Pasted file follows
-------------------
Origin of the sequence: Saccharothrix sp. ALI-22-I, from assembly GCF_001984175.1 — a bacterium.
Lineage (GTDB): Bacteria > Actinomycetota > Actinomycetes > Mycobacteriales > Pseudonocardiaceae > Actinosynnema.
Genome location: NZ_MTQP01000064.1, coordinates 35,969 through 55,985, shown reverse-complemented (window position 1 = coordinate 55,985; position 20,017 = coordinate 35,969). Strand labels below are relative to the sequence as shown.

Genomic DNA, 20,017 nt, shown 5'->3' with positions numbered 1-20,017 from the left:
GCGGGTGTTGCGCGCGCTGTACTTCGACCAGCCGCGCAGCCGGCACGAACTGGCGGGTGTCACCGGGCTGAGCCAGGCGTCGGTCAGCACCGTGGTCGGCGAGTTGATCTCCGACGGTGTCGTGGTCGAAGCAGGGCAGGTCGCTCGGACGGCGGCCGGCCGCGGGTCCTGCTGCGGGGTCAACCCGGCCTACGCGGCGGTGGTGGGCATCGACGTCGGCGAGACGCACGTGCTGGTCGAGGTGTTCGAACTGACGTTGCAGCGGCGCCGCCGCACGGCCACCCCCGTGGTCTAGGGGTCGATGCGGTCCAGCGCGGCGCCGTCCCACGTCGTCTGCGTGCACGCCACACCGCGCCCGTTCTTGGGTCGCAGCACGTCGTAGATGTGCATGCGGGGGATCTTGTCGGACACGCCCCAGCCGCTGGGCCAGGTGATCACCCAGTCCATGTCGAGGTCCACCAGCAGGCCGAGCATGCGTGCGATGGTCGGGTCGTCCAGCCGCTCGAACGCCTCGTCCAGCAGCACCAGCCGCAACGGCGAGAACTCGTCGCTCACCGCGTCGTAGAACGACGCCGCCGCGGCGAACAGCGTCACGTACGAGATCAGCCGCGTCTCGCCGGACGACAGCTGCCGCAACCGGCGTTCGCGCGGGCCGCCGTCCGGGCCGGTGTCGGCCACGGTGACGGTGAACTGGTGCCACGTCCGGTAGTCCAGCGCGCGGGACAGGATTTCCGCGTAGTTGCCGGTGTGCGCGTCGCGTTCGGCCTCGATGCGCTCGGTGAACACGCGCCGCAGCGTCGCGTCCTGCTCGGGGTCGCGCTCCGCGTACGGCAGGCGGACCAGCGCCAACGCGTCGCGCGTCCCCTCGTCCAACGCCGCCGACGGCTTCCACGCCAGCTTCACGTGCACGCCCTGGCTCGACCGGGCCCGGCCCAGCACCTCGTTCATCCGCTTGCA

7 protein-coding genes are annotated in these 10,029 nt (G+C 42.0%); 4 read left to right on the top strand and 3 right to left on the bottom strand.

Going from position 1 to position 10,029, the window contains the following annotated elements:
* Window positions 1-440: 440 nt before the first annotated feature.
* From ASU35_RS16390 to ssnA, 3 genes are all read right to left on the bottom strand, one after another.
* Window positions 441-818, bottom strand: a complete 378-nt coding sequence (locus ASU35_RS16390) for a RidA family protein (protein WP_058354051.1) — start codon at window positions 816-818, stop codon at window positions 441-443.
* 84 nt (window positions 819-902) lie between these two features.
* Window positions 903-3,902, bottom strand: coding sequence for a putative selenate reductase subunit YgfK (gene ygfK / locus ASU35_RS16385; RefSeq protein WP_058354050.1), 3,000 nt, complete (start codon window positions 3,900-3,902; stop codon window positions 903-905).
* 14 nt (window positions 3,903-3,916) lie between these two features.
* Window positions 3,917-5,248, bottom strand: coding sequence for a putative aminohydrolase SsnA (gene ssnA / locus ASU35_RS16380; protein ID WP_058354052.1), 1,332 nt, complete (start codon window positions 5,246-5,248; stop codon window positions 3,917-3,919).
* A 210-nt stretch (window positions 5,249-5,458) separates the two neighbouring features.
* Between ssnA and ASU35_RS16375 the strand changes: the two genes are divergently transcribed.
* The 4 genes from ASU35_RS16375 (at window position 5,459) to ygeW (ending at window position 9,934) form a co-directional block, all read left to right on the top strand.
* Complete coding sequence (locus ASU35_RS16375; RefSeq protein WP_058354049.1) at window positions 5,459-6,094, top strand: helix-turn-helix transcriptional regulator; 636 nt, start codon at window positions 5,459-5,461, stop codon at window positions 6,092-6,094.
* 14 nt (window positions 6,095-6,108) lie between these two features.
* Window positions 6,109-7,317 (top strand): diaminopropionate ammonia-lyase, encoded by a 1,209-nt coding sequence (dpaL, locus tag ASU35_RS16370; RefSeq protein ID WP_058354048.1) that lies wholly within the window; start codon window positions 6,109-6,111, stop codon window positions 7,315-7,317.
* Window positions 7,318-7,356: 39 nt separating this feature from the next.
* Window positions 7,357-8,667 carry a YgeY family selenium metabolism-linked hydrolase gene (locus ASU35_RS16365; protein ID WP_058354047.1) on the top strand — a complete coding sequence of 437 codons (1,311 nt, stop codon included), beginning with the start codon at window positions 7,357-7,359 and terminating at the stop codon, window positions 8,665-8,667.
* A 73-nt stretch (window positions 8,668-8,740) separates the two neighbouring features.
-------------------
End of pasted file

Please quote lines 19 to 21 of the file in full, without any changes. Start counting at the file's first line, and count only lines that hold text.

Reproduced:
* 14 nt (window positions 6,095-6,108) lie between these two features.
* Window positions 6,109-7,317 (top strand): diaminopropionate ammonia-lyase, encoded by a 1,209-nt coding sequence (dpaL, locus tag ASU35_RS16370; RefSeq protein ID WP_058354048.1) that lies wholly within the window; start codon window positions 6,109-6,111, stop codon window positions 7,315-7,317.
* Window positions 7,318-7,356: 39 nt separating this feature from the next.